CS       Mate as much as I’m not a massive fan of reality TV shows, I can’t help but think that if this is the future we’re gonna end up with all these shows just completely swamped in beige aren’t we?

RD      Well I think they certainly have to change their ways a little bit, what they’ve been trying to do to avoid this is by contracting with these contestants and basically saying in the contracts, look this is not an employee/employer relationship but they can’t do that , it’s been found legally despite them putting those in the contracts, they can’t avoid their obligation, they can’t avoid paying compensation in situations like this, so they’re going to have to be careful in the future, you know be a bit more proactive as I said to protect the contestants. It does have also, it doesn’t just apply in reality TV situations, what this case actually brings to light is there are so many different relationships out there where people might not think they are a worker, they might be an independent contractor, but they might be deemed a worker for the purposes of the Workers Compensation Act and they will have the rights as every other worker would.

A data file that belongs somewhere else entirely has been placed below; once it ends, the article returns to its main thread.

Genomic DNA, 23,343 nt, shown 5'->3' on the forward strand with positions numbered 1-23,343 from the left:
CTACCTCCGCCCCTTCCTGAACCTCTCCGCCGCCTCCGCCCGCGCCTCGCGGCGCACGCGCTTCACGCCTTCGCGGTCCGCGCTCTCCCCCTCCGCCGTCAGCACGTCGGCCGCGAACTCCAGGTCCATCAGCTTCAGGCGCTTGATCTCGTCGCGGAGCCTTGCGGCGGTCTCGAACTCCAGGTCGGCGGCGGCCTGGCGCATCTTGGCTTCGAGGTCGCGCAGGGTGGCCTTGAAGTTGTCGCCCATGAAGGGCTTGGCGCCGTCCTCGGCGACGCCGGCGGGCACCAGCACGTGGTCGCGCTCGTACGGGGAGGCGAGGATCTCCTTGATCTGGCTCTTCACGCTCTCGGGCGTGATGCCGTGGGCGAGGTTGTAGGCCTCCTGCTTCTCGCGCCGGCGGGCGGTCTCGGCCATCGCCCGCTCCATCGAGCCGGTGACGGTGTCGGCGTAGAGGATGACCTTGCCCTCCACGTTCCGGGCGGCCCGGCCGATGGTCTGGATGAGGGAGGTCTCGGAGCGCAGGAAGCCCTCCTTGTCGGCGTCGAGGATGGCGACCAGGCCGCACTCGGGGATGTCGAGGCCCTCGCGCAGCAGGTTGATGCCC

CS       So I’ve got to ask you this, this will be dangerous ground but I’m going to ask you it anyway, I can hear in that laugh you were saying underneath your breath thanks for nothing, but if you’re a commentator on a radio station and comments that you utter offend or you find people disagree with and they rather enthusiastically chase you down via social media and give you all sorts of hell, in some people it could be quite an ordeal but where does that place the broadcaster?